The Gift of Giving- Helping Your Budget While Helping Others

The Gift of Giving- Helping Your Budget While Helping Others

The Gift of Giving- Helping Your Budget While Helping Others

Think back to your last act of giving.  Was is planned?  Was it spontaneous?  The gift of giving is in high gear around the holidays, but random acts of kindness should be a part of your daily life.

At least in my opinion.

While giving and your good deeds have an impact no matter how small, having a “giving strategy” will not only help those in need but help you to keep a better eye on your own budget and finances.  Having a plan not only enables you to know just how much to give and the impact of your kindness.  It helps you to make more of an impact, maximizing the amount you can give while making sure you give yourself the gift of a tax break next year.

The first thing to consider is what impact and causes are near and dear to your own heart.  Are you an animal lover?  Want to help local children?  Want to feed the homeless?  The choice of where your money goes is your’s alone, no matter how many people are pushing you to give to this or that charity.  The charities that they are soliciting for are what matters to them.  Always remember that even in giving it is YOUR money and you have the choice of how it is spent.

 I’m one of those who is guilty of throwing my spare change in that red bucket when I’m walking out of the grocery store.  Most of us have done it, and while it is for a good cause, the benefit to others is greatly outweighing what we are doing for ourselves. There is absolutely no way for us to track our giving when it comes to tax time when we give in this manner.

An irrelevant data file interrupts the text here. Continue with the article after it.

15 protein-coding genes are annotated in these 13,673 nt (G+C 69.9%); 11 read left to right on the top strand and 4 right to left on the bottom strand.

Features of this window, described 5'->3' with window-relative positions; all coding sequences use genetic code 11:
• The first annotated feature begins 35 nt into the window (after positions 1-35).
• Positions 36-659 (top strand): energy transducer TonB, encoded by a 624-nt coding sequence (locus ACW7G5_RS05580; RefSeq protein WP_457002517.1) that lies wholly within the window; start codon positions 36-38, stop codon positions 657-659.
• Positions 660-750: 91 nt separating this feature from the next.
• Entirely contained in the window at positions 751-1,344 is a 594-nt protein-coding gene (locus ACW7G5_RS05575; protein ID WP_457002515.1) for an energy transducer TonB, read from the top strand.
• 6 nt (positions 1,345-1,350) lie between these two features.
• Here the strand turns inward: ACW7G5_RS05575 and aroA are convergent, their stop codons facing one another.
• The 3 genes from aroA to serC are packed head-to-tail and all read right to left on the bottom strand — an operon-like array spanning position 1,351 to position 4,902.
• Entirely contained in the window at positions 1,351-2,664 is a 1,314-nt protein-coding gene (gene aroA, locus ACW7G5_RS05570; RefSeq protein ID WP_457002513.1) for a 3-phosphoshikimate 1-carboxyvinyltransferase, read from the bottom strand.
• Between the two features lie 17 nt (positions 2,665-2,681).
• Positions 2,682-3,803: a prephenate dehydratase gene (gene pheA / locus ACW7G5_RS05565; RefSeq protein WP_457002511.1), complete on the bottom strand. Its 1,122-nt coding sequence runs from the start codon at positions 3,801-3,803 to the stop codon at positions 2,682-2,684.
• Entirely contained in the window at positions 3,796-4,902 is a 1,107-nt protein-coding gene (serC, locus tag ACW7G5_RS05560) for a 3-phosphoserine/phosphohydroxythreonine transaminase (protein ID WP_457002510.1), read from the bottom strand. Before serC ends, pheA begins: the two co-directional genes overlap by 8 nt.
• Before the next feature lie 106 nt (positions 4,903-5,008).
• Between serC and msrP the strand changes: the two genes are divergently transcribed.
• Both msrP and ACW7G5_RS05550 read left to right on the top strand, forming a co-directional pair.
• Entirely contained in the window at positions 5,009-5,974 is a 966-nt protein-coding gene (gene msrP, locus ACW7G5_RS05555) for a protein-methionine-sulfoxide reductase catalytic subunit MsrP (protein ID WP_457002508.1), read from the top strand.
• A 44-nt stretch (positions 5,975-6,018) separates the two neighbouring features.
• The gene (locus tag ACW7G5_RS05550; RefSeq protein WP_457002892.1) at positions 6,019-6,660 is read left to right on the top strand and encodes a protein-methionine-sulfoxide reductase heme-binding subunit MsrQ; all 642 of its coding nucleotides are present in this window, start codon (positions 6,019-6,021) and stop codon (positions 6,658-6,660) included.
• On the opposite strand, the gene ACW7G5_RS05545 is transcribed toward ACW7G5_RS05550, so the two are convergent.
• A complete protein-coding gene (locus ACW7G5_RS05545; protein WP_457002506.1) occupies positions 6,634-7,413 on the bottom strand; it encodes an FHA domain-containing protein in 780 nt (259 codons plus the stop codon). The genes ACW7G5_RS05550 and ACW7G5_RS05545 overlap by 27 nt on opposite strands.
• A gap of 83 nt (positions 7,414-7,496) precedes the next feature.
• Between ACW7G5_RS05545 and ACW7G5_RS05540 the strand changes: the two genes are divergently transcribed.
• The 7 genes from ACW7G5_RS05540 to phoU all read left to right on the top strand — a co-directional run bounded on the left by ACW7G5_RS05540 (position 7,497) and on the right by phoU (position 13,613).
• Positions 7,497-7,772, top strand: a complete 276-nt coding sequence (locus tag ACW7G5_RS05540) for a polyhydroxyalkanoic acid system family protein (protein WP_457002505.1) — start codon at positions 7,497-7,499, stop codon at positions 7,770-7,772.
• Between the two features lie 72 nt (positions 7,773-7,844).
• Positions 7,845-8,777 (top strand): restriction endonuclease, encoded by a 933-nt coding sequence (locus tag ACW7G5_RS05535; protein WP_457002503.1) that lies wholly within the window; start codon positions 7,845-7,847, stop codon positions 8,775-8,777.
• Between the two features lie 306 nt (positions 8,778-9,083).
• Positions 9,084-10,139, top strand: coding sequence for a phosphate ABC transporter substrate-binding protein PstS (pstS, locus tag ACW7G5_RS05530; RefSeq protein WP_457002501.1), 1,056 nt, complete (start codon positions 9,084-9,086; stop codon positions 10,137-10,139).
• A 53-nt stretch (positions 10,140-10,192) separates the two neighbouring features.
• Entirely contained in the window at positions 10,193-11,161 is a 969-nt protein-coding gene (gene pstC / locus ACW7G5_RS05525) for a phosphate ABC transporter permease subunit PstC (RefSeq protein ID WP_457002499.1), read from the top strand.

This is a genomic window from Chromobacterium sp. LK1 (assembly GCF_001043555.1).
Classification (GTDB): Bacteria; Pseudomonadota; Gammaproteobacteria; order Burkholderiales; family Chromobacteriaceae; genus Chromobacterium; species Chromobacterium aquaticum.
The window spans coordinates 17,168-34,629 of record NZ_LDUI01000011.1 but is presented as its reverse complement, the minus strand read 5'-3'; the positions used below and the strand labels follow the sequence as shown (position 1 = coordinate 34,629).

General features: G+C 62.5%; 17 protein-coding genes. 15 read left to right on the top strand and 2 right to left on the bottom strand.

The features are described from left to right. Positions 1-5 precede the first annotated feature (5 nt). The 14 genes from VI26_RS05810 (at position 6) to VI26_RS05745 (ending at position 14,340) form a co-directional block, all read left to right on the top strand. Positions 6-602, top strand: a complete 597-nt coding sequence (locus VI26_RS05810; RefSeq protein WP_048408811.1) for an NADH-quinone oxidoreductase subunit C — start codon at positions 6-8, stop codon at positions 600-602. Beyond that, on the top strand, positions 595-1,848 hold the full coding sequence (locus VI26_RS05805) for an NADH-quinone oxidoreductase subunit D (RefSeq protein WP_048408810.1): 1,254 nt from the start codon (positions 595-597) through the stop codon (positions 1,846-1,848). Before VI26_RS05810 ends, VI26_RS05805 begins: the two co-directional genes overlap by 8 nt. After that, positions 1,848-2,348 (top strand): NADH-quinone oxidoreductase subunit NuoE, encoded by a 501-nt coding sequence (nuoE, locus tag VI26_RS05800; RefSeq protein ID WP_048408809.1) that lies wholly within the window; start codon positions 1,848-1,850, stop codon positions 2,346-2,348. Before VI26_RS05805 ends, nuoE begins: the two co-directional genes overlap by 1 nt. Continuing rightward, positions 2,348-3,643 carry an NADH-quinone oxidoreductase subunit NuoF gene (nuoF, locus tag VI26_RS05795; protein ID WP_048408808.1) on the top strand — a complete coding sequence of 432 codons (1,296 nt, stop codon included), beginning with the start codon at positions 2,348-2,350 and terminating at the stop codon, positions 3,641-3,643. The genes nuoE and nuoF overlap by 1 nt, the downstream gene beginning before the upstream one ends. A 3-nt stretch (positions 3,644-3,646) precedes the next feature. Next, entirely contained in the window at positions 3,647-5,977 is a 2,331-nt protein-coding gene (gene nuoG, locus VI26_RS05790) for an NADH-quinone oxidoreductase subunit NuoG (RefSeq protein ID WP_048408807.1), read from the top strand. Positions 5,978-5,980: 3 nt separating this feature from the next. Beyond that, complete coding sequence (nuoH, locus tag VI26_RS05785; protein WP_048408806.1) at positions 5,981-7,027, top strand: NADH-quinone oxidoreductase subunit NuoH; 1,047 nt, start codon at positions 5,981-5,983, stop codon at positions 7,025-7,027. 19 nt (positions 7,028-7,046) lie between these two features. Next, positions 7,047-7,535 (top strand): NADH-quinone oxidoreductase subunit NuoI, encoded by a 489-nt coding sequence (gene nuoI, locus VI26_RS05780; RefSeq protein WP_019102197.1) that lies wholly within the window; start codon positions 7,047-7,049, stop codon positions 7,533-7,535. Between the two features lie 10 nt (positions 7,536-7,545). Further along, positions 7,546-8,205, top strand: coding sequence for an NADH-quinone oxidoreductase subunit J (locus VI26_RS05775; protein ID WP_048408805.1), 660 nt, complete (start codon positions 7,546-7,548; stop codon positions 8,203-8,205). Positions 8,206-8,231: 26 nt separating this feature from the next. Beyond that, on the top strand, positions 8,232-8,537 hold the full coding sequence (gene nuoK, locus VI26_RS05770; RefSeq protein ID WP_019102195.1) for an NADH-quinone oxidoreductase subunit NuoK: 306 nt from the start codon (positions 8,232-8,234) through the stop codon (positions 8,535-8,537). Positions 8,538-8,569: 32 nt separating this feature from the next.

Once you know the charities that you want to give to, set up  a way to collect for them within your own home.  It could be as simple as a change jar on your bedroom dresser.  I used to use this method, but it was becoming too much of a hassle to cash in the change in order to be able to gift it when the time came.

How I Save for Donating

Saving your spare change is wonderful for those who use a cash-only method.  But according to recent research, 75% of us will more readily use our credit or debit cards when shopping- even for quick trips to the store.  I am one of the debit-card loving people.  So in order to put back any spare change I had to search out a new way to save it.

I found Acorns.

Granted, it’s meant as an investing tool for retirement or other long-term savings.  But the way that it is set up creates a way to track your spare change without having to do a lot of leg-work and accounting.

When you set up your Acorns account, it lets to attach the accounts that you want to be able to “round up” into your investment account.  Essentially, this is the spare change that you would have in your pocket if you were using cash while shopping.  You can track exactly how much to invest.  Even if you do not invest it into your Acorns account, it tracks all of your purchases on this account so that you know how much “change” you would have.

How I Use It

I invest all of my “round-up” money into my investment account.  I don’t have this done automatically in case I decide to not invest the extra from a check or other even amount.  (It defaults to $0.25 on each of these transactions.)  I want to be able to track just my spare change.

This method is continual, and I do it all year long in order to accumulate all of my change for the year.  I still do my normal random acts of kindness, like giving $5 gift cards to those who are homeless and asking for help (which is also traceable in order to use on your tax return as long as you purchase them by themselves in a transaction and keep the receipts), but I do not give much more cash donations throughout the year.

Then when the season of giving arrives, I can log into my Acorns account, see the amount I accumulated over the year, and then give this amount to the cause(s) of my choice.

You can withdraw this from your Acorns investment account, but I tend to just use my savings account with a smaller rate of growth and leave the Acorns money there to grow more.

Now you know how much you can give, have an exact amount, and have the ability to have a record of your charitable contributions for your tax return!

 Do you donate to charity?  Do you claim your donations on your taxes?  I’d love to hear your thoughts on giving.

The Gift of Giving- Helping Your Budget While Helping Others

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